The fisherman’s cottage is the oldest building on the island, and its oldest logs are estimated to have been felled in 1791. Originally a low chimneyless house, it was raised to its current appearance in the 1820s. The cottage has four rooms. It used to serve as a year-round dwelling but has been rented out to summer residents at least from the early 20th century onwards.

Having retained its traditional appearance, the building has revealed interesting pieces of history upon closer inspection. During the early years of the building, the log wall was blackened by smoke floating near the ceiling. The logs were later plastered with clay and lime. On top of the logs, as many as 15 layers of wallpaper mainly from the 20th century have been found; the Nyholms wanted to provide their summer residents with a beautiful, fashionable summer dwelling.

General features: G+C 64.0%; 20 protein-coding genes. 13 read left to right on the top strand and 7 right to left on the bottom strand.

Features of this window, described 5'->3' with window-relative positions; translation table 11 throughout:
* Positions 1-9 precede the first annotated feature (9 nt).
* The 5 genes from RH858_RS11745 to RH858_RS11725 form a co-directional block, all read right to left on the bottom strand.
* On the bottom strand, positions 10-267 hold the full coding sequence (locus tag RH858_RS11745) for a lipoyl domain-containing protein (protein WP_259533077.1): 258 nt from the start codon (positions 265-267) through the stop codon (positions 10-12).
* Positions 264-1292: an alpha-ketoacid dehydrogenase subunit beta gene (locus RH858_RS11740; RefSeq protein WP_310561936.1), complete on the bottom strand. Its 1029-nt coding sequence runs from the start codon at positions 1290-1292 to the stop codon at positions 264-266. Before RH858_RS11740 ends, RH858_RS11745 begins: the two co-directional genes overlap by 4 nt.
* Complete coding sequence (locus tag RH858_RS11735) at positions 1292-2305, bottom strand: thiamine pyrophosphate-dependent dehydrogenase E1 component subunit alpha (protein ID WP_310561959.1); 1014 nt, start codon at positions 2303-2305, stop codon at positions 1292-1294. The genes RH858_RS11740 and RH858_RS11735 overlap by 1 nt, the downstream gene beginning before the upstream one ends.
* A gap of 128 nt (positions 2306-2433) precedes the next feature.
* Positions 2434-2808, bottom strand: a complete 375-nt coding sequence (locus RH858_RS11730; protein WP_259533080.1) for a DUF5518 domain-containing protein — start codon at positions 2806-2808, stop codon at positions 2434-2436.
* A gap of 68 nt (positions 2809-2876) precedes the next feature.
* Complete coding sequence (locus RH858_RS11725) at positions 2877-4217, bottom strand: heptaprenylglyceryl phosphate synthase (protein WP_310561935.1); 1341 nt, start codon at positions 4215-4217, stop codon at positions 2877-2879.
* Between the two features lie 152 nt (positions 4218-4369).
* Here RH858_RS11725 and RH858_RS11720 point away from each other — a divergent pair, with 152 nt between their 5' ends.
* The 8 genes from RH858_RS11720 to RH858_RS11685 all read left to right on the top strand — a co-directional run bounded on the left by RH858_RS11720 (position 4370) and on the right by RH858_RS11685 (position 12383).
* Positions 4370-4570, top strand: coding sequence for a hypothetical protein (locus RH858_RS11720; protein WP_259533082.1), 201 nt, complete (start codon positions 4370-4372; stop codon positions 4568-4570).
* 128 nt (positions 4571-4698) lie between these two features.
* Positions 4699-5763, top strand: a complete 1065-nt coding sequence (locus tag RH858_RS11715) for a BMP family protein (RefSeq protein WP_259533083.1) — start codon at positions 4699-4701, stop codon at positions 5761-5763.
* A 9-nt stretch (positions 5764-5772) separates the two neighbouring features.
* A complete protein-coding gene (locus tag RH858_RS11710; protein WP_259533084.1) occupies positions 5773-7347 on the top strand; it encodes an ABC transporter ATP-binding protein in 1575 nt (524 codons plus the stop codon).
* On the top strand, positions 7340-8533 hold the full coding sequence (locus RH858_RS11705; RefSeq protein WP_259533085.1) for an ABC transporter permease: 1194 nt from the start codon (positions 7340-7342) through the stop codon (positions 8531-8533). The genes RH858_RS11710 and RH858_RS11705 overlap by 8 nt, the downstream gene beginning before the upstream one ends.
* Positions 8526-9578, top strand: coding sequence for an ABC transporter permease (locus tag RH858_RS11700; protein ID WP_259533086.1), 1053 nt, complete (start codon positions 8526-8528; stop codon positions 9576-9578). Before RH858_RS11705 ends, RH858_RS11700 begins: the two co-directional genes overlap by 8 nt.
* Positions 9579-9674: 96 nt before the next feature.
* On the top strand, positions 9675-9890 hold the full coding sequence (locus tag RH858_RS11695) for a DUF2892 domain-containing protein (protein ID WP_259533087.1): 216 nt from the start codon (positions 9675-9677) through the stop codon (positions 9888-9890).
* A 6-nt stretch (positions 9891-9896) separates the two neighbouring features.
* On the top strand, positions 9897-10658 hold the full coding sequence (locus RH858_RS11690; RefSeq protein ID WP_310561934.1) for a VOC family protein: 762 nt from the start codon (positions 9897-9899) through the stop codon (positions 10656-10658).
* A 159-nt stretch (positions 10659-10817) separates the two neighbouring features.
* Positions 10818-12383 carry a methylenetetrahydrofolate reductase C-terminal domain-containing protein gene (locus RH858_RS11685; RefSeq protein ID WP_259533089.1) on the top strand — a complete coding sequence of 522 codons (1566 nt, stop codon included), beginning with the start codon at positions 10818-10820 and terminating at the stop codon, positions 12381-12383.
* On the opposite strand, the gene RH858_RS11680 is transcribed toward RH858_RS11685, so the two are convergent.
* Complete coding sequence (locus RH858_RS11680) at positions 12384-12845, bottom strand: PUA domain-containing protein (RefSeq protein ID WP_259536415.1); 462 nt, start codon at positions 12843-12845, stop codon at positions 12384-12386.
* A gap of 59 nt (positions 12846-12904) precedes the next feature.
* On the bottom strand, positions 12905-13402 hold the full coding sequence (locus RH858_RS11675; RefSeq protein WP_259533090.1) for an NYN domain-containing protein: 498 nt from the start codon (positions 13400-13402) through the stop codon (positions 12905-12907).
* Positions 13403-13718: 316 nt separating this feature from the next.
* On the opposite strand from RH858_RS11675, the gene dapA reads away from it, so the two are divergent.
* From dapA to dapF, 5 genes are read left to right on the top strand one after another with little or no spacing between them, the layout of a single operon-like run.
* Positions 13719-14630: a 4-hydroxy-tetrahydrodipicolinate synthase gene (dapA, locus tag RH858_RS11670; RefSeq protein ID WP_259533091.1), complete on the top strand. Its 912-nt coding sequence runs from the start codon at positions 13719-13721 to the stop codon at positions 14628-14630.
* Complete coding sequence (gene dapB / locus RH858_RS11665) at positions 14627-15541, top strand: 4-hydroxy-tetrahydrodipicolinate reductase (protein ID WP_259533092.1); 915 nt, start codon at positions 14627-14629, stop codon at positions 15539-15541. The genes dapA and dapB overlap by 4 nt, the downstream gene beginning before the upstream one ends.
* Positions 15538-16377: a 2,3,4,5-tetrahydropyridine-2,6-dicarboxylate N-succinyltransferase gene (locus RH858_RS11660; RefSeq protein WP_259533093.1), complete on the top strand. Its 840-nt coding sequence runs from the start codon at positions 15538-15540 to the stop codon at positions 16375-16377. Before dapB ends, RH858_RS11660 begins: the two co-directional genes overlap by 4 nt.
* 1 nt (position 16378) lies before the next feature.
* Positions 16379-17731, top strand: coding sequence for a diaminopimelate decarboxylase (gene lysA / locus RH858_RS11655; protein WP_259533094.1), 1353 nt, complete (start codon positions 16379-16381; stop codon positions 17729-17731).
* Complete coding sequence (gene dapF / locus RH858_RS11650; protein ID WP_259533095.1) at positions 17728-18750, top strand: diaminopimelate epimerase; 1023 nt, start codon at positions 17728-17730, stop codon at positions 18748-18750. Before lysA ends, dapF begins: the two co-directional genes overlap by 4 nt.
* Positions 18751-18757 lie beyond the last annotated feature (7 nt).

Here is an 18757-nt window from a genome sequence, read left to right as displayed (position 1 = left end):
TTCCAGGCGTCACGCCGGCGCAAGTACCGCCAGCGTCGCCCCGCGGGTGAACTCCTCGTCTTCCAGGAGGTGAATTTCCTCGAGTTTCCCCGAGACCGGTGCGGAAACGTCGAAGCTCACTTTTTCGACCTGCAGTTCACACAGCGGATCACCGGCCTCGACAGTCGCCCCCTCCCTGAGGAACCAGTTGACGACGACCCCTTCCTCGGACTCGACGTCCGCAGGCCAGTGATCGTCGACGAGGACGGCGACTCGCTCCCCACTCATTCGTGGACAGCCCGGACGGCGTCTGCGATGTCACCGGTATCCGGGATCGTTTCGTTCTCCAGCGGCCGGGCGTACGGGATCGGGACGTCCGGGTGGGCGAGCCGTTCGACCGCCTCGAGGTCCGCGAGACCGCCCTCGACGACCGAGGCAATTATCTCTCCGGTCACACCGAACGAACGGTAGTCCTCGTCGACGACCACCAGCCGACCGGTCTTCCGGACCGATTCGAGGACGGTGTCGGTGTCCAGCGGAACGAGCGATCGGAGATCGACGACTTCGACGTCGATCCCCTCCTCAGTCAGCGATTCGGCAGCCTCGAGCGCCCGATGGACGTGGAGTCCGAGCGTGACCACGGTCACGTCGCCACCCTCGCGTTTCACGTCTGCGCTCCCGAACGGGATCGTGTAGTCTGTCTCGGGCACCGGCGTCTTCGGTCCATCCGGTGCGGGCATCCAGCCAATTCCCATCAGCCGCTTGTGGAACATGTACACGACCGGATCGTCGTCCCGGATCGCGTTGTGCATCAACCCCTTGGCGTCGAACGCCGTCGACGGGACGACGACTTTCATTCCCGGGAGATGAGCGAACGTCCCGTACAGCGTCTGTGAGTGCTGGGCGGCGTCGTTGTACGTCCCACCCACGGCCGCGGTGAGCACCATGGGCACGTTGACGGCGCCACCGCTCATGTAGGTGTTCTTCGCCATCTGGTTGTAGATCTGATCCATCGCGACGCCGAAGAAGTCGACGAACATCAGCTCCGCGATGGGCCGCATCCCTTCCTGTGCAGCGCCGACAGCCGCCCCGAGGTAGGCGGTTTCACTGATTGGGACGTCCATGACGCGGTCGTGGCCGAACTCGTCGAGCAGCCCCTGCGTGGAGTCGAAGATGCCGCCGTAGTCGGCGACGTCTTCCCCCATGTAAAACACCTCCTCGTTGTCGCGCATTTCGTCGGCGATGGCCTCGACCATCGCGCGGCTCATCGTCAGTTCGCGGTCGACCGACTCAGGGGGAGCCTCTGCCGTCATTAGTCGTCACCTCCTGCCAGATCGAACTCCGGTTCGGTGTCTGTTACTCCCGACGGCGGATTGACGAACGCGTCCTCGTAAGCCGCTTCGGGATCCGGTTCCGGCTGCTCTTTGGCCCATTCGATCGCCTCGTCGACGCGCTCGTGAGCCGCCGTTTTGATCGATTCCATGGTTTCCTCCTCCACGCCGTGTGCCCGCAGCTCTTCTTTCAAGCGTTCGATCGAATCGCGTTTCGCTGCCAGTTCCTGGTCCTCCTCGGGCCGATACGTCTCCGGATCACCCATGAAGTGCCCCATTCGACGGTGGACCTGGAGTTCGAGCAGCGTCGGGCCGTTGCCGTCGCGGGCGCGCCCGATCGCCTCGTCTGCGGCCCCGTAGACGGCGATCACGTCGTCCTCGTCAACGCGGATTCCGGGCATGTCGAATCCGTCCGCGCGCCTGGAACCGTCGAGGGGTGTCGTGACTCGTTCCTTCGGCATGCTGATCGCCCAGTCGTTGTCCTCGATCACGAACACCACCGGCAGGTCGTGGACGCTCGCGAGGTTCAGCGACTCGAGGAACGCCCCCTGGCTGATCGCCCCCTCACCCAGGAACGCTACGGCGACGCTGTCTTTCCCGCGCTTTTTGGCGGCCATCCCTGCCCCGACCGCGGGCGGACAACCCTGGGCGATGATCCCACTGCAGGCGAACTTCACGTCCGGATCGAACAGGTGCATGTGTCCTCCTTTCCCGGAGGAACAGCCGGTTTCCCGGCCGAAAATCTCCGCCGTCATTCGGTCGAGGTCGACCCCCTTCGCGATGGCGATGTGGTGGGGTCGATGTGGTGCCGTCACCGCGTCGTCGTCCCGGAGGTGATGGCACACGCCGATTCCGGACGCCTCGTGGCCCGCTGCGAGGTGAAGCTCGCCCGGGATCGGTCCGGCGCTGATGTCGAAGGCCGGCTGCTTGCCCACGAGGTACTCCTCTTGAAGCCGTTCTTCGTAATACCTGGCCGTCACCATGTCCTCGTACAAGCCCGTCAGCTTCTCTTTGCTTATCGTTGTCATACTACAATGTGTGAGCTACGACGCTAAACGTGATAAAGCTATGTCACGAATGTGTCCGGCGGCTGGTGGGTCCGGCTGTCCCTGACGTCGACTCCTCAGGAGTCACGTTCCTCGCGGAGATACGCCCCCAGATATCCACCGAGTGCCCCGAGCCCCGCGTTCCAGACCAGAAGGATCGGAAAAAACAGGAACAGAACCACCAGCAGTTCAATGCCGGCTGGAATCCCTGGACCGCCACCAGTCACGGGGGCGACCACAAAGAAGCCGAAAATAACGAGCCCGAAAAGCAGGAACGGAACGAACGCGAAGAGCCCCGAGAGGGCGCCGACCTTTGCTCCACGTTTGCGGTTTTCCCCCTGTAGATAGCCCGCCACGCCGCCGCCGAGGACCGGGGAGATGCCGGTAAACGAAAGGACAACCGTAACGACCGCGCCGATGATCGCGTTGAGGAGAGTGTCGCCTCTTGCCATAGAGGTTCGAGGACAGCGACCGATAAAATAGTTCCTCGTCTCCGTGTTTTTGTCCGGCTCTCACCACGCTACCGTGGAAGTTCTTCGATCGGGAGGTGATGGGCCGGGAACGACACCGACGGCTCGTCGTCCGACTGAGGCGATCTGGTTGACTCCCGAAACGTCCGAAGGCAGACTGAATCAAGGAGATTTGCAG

The fisherman’s cottage was renovated in the 2000s.  It serves as an exhibition and crafts demonstration space.


Featuring a reed roof, the shore building was probably built in 1819. It was used for the storage of fishing nets, fishing equipment and other tools. The building was damaged by a fire in 1982. In 2008–2013, it was repaired and restored to its early 20th century appearance. Some of the building’s logs have been replaced to repair rot damage, and the roof has been restored as a reed roof on the basis of old photographs. In 2012, a traditional jetty was rebuilt next to the shore building, where a similar jetty had previously been located.

 The shore building houses an exhibition on fishing as a livelihood.


Lilla Villan is a villa that was built for summer guests in 1936. It was rented by summer residents. Museum guests can use Lilla Villan as a breakroom and a place to eat.